Which brings us to the "Green Lantern Retroactive" issue I'm writing, to be published in August. I wrote "Green Lantern" for almost seven years, a pretty sizable chunk of my career. I realize it's always going to follow me. I'm unlikely to ever do a convention signing or store appearance that a stack of GL issues doesn't land in front of me. And I'm more than fine with that. I co-created a new Green Lantern, one who seems to resonate with a segment of the comic-reading audience. For some people, mostly because of when they started reading the book, Kyle Rayner is "their" Green Lantern. I'm happy that the work I did with Darryl Banks, Paul Pelletier and a number of other artists resonated with people.

But it's also a book I stepped away from a decade ago, at least in terms of a monthly assignment. Yes, I've written Kyle a few times in the ensuing years, but in small doses. It's not what I'm doing now. It's not "Artifacts" or "Witchblade," or "Magdalena" or "Shinku." So why go back at all? Why take on a gig that, by its very nature, looks backwards rather than ahead?

It wasn't a no-brainer decision when I got the offer, honestly. I was very aware of the drawbacks, of being perceived as a greatest-hits band, retreading former glories. But ultimately it came down to a simple choice: was it a story I wanted to write, or not? The answer, obviously, was yes, for two reasons.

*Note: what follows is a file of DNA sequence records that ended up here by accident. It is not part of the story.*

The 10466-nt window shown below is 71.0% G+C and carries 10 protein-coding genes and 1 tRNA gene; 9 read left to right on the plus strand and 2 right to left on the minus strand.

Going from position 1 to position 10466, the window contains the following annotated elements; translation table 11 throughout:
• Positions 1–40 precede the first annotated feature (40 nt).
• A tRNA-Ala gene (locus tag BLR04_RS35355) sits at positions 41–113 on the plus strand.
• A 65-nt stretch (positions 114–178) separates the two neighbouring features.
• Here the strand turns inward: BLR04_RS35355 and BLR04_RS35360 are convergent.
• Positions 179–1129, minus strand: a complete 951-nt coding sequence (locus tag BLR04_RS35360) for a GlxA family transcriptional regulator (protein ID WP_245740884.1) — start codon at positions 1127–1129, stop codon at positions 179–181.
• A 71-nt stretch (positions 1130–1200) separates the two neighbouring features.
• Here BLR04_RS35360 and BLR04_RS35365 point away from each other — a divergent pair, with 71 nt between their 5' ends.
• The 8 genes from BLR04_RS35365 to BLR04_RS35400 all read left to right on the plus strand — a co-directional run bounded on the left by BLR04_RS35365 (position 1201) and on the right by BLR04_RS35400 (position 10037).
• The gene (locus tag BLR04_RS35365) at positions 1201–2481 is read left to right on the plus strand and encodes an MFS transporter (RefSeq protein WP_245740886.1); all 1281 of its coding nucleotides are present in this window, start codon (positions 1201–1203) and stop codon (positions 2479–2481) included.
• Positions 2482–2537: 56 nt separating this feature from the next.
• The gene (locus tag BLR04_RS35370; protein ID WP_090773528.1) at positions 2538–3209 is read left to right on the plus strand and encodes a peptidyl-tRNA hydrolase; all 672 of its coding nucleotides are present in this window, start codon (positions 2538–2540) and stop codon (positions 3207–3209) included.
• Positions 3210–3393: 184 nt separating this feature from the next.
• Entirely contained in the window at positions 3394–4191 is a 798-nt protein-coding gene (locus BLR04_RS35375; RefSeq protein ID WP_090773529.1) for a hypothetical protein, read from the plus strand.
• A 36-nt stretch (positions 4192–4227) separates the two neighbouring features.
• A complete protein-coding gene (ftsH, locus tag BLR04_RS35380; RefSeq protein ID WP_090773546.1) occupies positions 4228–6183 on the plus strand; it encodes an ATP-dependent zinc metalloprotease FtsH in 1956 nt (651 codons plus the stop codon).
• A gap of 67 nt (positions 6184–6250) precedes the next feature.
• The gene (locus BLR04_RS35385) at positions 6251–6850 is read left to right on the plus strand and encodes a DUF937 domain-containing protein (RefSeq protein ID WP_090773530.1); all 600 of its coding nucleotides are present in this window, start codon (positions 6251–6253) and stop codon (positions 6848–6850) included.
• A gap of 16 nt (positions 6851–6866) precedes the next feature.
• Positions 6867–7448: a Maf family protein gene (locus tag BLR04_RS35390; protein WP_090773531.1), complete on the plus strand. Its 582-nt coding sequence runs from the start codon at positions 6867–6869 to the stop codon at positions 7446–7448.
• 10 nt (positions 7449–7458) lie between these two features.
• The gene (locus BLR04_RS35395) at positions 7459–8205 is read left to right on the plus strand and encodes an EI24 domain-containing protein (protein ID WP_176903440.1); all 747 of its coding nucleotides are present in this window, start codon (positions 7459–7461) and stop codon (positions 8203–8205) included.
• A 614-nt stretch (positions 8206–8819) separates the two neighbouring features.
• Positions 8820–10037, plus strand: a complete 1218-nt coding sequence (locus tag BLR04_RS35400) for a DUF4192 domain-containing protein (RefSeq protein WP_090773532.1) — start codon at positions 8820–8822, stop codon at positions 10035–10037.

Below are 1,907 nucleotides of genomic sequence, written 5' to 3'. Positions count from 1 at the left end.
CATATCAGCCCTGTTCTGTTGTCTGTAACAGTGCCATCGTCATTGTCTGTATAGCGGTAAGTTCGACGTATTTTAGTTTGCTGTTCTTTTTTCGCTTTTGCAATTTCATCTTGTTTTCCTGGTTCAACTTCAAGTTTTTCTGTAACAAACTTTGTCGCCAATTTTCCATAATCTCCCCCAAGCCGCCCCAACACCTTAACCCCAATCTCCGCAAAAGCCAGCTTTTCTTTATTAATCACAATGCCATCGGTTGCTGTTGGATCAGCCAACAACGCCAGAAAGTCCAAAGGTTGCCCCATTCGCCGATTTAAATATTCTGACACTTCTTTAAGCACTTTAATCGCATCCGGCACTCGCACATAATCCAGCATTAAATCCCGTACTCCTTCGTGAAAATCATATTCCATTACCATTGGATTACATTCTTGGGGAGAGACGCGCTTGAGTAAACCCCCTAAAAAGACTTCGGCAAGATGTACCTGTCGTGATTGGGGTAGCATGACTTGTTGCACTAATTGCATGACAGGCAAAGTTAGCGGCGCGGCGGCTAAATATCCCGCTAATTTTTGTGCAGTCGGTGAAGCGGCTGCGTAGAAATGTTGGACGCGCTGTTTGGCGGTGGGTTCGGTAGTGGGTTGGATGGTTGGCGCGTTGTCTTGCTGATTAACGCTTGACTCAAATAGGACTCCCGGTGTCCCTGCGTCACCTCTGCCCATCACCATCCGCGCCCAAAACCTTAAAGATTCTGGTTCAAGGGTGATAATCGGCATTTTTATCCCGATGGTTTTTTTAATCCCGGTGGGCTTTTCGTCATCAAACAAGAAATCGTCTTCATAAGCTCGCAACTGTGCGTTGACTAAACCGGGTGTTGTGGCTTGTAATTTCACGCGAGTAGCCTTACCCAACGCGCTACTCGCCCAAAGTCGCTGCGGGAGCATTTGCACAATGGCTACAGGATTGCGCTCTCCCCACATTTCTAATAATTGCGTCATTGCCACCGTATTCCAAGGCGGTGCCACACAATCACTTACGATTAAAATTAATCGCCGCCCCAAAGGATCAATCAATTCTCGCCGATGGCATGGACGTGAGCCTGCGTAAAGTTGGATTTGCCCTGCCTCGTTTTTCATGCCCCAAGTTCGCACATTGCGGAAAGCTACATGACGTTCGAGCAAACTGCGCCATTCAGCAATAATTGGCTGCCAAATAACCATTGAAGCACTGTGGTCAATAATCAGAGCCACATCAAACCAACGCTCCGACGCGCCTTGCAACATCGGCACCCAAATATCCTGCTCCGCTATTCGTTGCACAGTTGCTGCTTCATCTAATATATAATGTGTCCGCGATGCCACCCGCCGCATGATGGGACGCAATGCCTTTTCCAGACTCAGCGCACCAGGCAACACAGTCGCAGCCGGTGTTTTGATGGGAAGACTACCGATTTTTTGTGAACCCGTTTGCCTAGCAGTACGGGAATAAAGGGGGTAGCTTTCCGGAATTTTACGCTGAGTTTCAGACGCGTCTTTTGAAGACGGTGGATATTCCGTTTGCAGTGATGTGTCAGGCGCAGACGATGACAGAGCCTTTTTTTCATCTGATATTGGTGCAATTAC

Number one: if there was going to be a Green Lantern story set in that era, I wanted it to be mine. I do feel a certain, I dunno, paternal interest, I guess, in Kyle. That's not logical, certainly. Kyle isn't "mine," in any real sense. Neither Darryl nor I were awarded any creator stake in Kyle, as we were with some other characters we created, like Effigy and Fatality. Despite that, I'll admit to having an emotional attachment to Kyle that I simply don't have for other work-for-hire characters. He didn't exist before we built him from the ground up. There's always going to be an allure, like an old girlfriend you never quite forget.